# Absorbance

"Optical density" redirects here. "Optical density" can also refer to index of refraction.[1] For use of the term "optical density" in molecular biology, see Nucleic acid quantitation. See also Neutral-density filter

In chemistry, absorbance or decadic absorbance is the common logarithm of the ratio of incident to transmitted radiant power through a material, and spectral absorbance or spectral decadic absorbance is the common logarithm of the ratio of incident to transmitted spectral radiant power through a material.[2] Absorbance is dimensionless, and in particular is not a length, though it is a monotonically increasing function of path length, and approaches zero as the path length approaches zero. The use of the term "optical density" for absorbance is discouraged.[2] In physics, a closely related quantity called "optical depth" is used instead of absorbance: the natural logarithm of the ratio of incident to transmitted radiant power through a material. The optical depth equals the absorbance times ln(10).

The term absorption refers to the physical process of absorbing light, while absorbance does not always measure absorption: it measures attenuation (of transmitted radiant power). Attenuation can be caused by absorption, but also reflection, scattering, and other physical processes.

## Mathematical definitions

### Absorbance

Absorbance of a material, denoted A, is given by[2]

${\displaystyle A=\log _{10}\!\left({\frac {\Phi _{\mathrm {e} }^{\mathrm {i} }}{\Phi _{\mathrm {e} }^{\mathrm {t} }}}\right)=-\log _{10}T,}$

where

• Φet is the radiant flux transmitted by that material;
• T is the transmittance of that material.

Absorbance is related to optical depth by

${\displaystyle A={\frac {\tau }{\ln 10}},}$

where τ is the optical depth.

### Spectral absorbance

Spectral absorbance in frequency and spectral absorbance in wavelength of a material, denoted Aν and Aλ respectively, are given by[2]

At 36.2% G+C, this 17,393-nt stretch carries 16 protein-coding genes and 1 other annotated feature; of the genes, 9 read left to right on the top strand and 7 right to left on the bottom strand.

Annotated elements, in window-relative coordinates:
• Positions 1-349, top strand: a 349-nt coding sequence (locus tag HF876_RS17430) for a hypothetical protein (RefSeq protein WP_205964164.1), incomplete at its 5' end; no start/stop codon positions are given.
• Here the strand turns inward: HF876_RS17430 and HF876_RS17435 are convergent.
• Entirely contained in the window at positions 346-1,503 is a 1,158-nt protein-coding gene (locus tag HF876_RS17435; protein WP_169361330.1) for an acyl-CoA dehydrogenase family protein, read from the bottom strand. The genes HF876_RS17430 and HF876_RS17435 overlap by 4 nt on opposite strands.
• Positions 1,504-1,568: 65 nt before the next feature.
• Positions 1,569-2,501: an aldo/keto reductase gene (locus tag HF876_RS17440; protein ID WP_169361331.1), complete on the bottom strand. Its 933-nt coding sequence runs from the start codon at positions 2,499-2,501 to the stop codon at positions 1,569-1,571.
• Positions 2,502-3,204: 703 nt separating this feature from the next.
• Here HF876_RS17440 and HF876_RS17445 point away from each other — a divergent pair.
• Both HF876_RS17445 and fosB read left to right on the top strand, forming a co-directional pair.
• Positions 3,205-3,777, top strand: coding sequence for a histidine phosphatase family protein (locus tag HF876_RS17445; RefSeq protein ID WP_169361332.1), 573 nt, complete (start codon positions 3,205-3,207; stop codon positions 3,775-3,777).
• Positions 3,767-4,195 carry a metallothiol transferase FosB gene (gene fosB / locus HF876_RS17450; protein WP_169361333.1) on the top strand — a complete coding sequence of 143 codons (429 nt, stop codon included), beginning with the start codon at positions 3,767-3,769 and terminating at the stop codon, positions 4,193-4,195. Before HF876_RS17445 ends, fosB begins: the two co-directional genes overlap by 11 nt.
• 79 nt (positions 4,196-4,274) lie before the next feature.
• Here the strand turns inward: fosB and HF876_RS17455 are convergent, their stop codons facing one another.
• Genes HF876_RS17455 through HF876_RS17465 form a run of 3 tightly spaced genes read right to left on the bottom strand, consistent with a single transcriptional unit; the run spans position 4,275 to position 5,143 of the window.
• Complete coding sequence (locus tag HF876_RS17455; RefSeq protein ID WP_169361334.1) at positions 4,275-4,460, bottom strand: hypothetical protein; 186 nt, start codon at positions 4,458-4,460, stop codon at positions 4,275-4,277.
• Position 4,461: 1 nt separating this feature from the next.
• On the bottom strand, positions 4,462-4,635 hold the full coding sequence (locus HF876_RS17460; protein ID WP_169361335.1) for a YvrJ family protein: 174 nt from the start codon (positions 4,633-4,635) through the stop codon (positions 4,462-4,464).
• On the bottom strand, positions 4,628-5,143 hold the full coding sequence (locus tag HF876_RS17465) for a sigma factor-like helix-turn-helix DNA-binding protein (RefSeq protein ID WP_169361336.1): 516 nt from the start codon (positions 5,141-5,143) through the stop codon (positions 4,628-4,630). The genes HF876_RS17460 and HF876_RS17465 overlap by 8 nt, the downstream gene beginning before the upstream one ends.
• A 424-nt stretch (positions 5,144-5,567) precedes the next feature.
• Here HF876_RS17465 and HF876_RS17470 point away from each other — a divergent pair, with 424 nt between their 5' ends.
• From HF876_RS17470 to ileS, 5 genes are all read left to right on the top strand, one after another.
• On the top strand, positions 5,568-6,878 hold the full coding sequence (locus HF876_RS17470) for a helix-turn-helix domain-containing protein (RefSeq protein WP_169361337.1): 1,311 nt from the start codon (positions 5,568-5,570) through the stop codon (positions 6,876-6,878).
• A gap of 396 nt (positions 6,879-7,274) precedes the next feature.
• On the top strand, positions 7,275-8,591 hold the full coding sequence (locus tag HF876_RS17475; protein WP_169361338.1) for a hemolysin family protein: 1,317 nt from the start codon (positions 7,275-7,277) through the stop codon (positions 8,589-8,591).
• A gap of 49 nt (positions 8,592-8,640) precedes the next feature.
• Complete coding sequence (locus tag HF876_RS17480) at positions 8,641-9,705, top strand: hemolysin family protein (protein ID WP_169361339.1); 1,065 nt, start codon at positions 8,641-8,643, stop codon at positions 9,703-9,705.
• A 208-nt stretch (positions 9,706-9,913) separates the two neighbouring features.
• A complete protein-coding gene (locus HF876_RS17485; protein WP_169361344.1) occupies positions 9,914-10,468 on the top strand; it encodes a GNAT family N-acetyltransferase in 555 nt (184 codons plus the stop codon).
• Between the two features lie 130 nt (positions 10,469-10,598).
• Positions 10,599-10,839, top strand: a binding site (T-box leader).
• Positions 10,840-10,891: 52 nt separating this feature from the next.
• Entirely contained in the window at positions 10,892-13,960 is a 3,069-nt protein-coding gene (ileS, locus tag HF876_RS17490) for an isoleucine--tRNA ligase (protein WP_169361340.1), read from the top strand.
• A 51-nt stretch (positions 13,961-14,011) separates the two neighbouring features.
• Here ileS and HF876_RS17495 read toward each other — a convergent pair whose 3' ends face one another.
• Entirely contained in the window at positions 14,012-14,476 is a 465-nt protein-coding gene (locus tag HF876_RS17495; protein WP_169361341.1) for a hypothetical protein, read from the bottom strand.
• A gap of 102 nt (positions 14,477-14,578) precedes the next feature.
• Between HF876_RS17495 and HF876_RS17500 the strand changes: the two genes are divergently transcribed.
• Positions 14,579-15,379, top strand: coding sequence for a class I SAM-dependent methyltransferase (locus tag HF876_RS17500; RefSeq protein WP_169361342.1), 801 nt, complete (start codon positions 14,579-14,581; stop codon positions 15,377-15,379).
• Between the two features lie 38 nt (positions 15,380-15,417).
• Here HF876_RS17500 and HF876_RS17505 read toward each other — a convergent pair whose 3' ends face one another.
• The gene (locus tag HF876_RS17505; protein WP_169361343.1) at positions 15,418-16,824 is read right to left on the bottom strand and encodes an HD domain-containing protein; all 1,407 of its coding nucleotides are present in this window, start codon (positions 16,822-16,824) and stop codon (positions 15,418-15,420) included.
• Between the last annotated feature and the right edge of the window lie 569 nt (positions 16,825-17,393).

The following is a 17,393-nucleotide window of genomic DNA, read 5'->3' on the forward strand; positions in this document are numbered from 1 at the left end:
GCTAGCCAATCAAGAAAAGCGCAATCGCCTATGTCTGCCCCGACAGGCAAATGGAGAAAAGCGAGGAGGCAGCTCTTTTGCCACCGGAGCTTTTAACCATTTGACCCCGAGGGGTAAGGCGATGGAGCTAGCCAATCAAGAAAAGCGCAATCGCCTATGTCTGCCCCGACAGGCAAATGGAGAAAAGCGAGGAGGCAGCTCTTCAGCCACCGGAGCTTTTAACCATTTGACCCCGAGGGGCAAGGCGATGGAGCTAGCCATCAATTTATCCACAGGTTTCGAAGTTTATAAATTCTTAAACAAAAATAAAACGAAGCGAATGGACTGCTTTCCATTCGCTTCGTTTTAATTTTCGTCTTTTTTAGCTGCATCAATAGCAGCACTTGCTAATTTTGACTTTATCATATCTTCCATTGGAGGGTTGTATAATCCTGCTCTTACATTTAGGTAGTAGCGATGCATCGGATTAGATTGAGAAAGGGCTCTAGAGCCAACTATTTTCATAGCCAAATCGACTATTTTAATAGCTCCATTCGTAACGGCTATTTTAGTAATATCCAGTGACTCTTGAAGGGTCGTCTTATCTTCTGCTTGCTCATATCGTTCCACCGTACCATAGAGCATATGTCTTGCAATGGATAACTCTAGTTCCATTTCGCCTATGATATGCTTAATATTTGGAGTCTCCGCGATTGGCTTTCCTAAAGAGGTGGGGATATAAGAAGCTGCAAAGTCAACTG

${\displaystyle A_{\nu }=\log _{10}\!\left({\frac {\Phi _{\mathrm {e} ,\nu }^{\mathrm {i} }}{\Phi _{\mathrm {e} ,\nu }^{\mathrm {t} }}}\right)=-\log _{10}T_{\nu },}$
${\displaystyle A_{\lambda }=\log _{10}\!\left({\frac {\Phi _{\mathrm {e} ,\lambda }^{\mathrm {i} }}{\Phi _{\mathrm {e} ,\lambda }^{\mathrm {t} }}}\right)=-\log _{10}T_{\lambda },}$

where

Spectral absorbance is related to spectral optical depth by

${\displaystyle A_{\nu }={\frac {\tau _{\nu }}{\ln 10}},}$
${\displaystyle A_{\lambda }={\frac {\tau _{\lambda }}{\ln 10}},}$

where

• τν is the spectral optical depth in frequency;
• τλ is the spectral optical depth in wavelength.

Although absorbance is properly unitless, it is sometimes reported in "arbitrary units", or AU. Many people, including scientific researchers, wrongly state the results from absorbance measurement experiments in terms of these made-up units.[3]

## Relationship with attenuation

### Attenuance

Absorbance is a number that measures the attenuation of the transmitted radiant power in a material. Attenuation can be caused by the physical process of "absorption", but also reflection, scattering, and other physical processes. Absorbance of a material is approximately equal to its attenuance when both the absorbance is much less than 1 and the emittance of that material (not to be confused with radiant exitance or emissivity) is much less than the absorbance. Indeed,

${\displaystyle \Phi _{\mathrm {e} }^{\mathrm {t} }+\Phi _{\mathrm {e} }^{\mathrm {att} }=\Phi _{\mathrm {e} }^{\mathrm {i} }+\Phi _{\mathrm {e} }^{\mathrm {e} },}$

where

• Φet is the radiant power transmitted by that material;
• Φeatt is the radiant power attenuated by that material;
• Φee is the radiant power emitted by that material,

that is equivalent to

${\displaystyle T+ATT=1+E,}$

where

• T = Φetei is the transmittance of that material;
• ATT = Φeattei is the attenuance of that material;
• E = Φeeei is the emittance of that material,

and according to Beer–Lambert law, T = 10−A, so

${\displaystyle ATT=1-10^{-A}+E\approx ln(10)A+E\quad {\text{if}}\ A\ll 1,}$

and finally

${\displaystyle ATT\approx ln(10)A\quad {\text{if}}\ E\ll A.}$

### Attenuation coefficient

Absorbance of a material is also related to its decadic attenuation coefficient by